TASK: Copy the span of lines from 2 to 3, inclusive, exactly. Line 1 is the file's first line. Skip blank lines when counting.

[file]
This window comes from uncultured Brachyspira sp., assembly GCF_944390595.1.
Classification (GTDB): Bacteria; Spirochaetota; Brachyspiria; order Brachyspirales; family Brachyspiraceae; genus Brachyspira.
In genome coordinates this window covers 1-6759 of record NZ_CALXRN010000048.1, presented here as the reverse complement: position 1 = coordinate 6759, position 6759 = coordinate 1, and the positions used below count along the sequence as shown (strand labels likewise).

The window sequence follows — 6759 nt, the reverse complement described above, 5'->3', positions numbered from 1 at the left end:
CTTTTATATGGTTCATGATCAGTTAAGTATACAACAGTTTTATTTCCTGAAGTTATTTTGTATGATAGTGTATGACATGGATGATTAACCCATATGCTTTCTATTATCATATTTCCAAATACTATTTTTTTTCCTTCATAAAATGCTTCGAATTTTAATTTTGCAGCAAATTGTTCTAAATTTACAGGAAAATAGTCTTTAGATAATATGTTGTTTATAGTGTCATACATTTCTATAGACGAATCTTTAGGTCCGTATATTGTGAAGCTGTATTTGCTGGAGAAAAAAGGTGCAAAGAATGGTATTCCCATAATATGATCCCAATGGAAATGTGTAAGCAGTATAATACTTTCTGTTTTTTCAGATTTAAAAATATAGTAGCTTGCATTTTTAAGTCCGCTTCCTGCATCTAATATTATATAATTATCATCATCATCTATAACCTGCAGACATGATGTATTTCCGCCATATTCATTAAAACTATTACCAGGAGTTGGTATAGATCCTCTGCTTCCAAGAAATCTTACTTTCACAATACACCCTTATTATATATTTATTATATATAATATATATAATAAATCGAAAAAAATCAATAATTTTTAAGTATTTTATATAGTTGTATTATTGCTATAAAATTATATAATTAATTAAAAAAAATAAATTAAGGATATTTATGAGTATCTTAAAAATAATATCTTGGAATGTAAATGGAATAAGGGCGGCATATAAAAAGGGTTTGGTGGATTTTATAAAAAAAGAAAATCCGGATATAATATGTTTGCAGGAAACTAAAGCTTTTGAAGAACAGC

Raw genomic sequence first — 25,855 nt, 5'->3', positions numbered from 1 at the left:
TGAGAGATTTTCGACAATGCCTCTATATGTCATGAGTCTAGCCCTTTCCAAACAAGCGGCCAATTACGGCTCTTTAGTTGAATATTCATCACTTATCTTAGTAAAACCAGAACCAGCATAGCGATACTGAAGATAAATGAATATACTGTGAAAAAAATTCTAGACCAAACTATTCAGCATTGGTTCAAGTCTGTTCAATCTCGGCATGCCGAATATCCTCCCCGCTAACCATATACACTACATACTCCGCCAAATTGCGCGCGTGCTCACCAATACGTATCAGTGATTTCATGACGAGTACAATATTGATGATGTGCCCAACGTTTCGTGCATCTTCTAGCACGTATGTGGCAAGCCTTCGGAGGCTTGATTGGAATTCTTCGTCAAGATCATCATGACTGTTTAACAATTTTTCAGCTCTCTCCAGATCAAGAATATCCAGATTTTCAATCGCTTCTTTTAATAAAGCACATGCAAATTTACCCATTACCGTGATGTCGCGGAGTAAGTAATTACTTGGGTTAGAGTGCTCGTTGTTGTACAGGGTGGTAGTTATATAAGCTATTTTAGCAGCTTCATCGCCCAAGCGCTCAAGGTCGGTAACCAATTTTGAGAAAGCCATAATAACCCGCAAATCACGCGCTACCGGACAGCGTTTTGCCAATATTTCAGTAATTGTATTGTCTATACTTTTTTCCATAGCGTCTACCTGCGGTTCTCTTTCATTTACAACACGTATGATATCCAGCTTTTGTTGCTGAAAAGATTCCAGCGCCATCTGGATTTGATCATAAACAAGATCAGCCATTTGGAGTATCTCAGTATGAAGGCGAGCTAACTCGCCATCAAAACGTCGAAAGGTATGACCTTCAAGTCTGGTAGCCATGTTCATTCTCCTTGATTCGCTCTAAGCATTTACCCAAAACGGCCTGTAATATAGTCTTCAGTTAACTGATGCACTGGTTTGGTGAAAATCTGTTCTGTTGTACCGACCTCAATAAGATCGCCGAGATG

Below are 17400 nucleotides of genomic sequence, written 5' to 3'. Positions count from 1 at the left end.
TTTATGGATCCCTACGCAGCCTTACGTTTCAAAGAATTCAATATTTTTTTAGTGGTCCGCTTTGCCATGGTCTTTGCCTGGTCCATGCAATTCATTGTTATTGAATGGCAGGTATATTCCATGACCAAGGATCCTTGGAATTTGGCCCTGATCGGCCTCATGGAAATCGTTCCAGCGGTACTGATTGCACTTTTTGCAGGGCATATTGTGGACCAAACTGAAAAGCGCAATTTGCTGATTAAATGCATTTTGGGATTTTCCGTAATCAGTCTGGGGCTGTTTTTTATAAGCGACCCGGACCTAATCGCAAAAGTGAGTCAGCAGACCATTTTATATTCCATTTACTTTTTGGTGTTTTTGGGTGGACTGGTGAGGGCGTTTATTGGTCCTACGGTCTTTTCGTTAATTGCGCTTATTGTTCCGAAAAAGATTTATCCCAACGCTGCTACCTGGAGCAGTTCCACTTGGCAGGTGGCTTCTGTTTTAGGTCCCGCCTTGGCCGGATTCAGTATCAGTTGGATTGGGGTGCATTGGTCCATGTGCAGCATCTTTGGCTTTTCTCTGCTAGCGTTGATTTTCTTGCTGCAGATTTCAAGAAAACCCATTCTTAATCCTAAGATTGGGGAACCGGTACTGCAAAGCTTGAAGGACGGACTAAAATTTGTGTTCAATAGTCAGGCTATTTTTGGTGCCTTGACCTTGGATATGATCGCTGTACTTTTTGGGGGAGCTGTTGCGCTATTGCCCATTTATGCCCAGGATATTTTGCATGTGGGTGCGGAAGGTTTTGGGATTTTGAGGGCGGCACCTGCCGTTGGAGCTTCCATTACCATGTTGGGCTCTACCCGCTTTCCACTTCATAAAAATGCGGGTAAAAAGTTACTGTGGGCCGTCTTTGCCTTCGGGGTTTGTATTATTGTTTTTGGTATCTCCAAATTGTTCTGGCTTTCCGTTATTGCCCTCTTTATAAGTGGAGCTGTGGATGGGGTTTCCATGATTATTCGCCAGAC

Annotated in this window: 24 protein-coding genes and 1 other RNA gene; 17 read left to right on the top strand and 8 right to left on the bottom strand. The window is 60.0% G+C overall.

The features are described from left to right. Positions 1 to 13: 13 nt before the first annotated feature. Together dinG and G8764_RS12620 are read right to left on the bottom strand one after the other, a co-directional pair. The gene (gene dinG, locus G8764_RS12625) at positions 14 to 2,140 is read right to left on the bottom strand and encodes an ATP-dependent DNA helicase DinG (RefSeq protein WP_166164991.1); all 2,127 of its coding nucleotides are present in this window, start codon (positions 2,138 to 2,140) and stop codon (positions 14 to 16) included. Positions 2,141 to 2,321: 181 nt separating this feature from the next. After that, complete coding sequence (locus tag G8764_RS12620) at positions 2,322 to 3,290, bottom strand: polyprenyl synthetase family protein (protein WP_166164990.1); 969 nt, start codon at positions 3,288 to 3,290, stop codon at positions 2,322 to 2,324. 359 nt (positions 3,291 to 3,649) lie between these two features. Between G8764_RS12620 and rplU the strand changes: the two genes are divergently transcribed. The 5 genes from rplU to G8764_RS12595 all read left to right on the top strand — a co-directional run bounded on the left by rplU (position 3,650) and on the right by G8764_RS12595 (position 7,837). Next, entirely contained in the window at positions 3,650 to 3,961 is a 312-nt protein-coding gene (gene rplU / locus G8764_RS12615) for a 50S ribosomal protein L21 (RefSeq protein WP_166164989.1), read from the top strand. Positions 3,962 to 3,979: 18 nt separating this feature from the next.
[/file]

Classification (GTDB): Bacteria; Spirochaetota; Brachyspiria; order Brachyspirales; family Brachyspiraceae; genus Brachyspira.
In genome coordinates this window covers 1-6759 of record NZ_CALXRN010000048.1, presented here as the reverse complement: position 1 = coordinate 6759, position 6759 = coordinate 1, and the positions used below count along the sequence as shown (strand labels likewise).